I bowled a lot for a few years during my teens. That included a Saturday morning league for a while. In fact, four other guys from my league and I won the Bucks County, PA team championship for our age group in 1980 or ‘81.
Bowlers’ burnout cut my competitive bowling days short. Since then it would be a stretch to call it even an occasional activity for me. Until a couple weeks ago, I had bowled once in the last decade-and-a-half. But my wife and I maintained a connection to the sport, first and foremost, by watching the Coen Brothers’ comedy, The Big Lebowski, repeatedly throughout our marriage.
On top of that, since cutting the cable cord a few months ago, we’ve been regular viewers of Celebrity Bowling, a TV show from the 1970s that I found on one of the optional Roku channels.
All of that watching finally got me to thinking about doing. I put out the idea of going bowling to my wife and we have now done so twice in the past couple weeks, including today.
We’ve settled on Sproul Lanes, which is a 15-20 minute drive from us, in Broomall, PA, as our new home alley. It’s right next to The Hungry A, an old-school luncheonette that I included in a recent post. But we had other post-bowling plans for lunch today, and I’ll get to those in a bit.
I like Sproul Lanes because it’s not an ultra-modern entertainment palace with all kinds of bells and whistles and crazy lighting. It’s more of an old-fashioned bowling alley.
Getting back into my old form is a process. I struggled our first time out, but started to get a feel for it during the last few frames of our second and final game that day.
I requested that we bowl three games today, to give me more time to get warmed up. That turned out to be a dubious strategy. It did take me most of the first game to get going, but I was on a roll by the end of it and carried that over to the next game, in which I bowled a 169, by far the highest score I’ve achieved during our two recent outings. I believe my high score from my league days was 207.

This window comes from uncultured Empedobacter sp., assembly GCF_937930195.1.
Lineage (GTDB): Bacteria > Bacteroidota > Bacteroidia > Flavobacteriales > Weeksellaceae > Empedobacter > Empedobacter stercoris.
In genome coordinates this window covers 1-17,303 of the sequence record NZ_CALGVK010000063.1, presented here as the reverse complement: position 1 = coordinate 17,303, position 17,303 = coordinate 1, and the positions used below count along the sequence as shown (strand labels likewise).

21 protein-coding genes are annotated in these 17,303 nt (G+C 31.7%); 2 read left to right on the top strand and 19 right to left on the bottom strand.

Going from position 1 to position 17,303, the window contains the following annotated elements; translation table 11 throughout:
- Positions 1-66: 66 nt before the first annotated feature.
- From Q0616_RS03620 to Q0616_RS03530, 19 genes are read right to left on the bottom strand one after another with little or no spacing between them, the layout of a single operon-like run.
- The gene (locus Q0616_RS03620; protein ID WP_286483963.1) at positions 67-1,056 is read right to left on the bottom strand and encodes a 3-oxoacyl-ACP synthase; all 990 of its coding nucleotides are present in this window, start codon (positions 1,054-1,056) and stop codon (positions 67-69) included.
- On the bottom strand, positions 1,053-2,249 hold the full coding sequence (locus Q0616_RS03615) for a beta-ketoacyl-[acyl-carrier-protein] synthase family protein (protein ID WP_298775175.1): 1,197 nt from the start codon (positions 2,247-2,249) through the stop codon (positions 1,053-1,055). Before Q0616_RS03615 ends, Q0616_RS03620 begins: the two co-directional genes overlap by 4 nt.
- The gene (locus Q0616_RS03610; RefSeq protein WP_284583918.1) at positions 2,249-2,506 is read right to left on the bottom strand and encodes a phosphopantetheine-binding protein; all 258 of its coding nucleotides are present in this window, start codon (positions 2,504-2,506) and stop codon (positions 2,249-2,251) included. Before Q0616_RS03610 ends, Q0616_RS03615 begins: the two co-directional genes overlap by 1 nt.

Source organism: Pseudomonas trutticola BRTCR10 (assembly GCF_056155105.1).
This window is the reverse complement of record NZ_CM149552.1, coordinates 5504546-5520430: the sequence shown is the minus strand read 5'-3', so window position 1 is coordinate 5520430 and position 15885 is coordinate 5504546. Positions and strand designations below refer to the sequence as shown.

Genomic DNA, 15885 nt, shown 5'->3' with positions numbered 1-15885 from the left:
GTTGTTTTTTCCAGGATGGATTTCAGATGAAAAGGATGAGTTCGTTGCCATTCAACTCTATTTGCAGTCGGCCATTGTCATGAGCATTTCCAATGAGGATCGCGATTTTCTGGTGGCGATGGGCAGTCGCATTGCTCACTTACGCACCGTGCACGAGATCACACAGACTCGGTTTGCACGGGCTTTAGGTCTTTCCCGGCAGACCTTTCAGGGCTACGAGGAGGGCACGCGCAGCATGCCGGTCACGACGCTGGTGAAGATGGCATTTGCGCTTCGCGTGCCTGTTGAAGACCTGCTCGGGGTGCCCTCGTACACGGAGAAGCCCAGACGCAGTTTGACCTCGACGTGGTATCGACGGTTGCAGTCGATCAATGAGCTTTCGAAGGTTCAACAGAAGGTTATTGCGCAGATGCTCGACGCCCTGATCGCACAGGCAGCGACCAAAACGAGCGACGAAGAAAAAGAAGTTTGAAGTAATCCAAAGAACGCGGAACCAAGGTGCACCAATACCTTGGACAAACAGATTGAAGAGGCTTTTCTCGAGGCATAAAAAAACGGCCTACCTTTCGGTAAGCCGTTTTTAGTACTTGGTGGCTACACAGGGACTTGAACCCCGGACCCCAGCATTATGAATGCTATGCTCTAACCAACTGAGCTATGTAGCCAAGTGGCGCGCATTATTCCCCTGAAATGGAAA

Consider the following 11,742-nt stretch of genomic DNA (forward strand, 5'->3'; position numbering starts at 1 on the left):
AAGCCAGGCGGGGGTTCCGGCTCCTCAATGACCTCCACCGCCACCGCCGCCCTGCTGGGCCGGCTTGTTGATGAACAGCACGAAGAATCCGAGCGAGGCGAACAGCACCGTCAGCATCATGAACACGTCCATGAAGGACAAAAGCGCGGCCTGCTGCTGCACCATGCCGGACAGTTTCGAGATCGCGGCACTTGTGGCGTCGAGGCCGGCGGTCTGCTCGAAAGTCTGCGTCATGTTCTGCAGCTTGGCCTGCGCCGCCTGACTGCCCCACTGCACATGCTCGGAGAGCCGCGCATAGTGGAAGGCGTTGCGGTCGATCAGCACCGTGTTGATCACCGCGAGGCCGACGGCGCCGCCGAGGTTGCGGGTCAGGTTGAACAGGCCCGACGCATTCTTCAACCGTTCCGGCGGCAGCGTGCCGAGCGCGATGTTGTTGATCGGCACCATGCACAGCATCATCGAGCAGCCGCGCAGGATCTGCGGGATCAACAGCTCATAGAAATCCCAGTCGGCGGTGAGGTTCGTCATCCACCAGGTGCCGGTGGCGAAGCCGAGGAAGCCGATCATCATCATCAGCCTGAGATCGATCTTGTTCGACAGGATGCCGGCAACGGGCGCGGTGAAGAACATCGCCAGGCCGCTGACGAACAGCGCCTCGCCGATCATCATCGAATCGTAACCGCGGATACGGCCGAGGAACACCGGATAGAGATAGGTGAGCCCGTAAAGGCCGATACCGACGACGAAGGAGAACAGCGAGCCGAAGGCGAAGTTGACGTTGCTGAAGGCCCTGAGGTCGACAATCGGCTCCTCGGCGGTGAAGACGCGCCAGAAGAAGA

Here is a video of me in action today. I picked up nine on this shot.
We took a 10-15 minute break between the second and third games and I wasn’t able to recapture my form. We were both actually a little tired by the end of the third game and will probably stick with two from now on.
By the time we finished bowling, we had worked up strong appetites and had a plan to satisfy them. My wife suggested beforehand that we have lunch at the Original Thunderbird Steakhouse, a cheesesteak and pizza shop that is also in Broomall. She didn’t have to twist my arm. I’ve wanted to eat there for a while.
Thunderbird has been owned and operated by the same family since 1956. Like The Hungry A, it has the look of a classic luncheonette from the era in which it opened.
The banter from some of the regulars who were eating there and giving the proverbial good-natured hard time to the guys behind the counter, was also like something out of a past era. This place would be worth a return visit to suck up more of its atmosphere even if the food was lousy. And while it wasn’t top notch, it was far from lousy.
In addition to ordering sandwiches, my wife and I shared a Trenton-style tomato pie, something they’ve added to their menu relatively recently and which features crushed tomatoes over a white pizza. The crust had a nice crunch and the cheese blend was high quality, but I’ve had Trenton-style tomato pie in and around Trenton, and this didn’t remind me of it. If I order pizza there again, I’ll probably go with their standard version.
My wife enjoyed her roast pork sandwich, which she ordered with spinach and regular Provolone cheese, as opposed to the also-available extra-sharp version.
Naturally, I ordered a cheesesteak. By the standards I normally use to judge steaks here, it was merely solid. The seedless Amoroso roll wasn’t bad, but it also wasn’t competitive with the better rolls I’ve had during my cheesesteak journey. There was plenty of American cheese well blended with the tasty beef. But the amount of meat was fairly meager compared to what I’ve become accustomed to.
Having said that, I imagine Thunderbird’s steaks haven’t changed much in the 66 years they have been around. It had a very good overall flavor and was probably more in line with what most Philly-area cheesesteak lovers ate years ago, when portions were smaller and before it was common for gourmet, seeded rolls filled with a huge amount of beef to be found in all corners of the region. And there is something about that I find very comforting.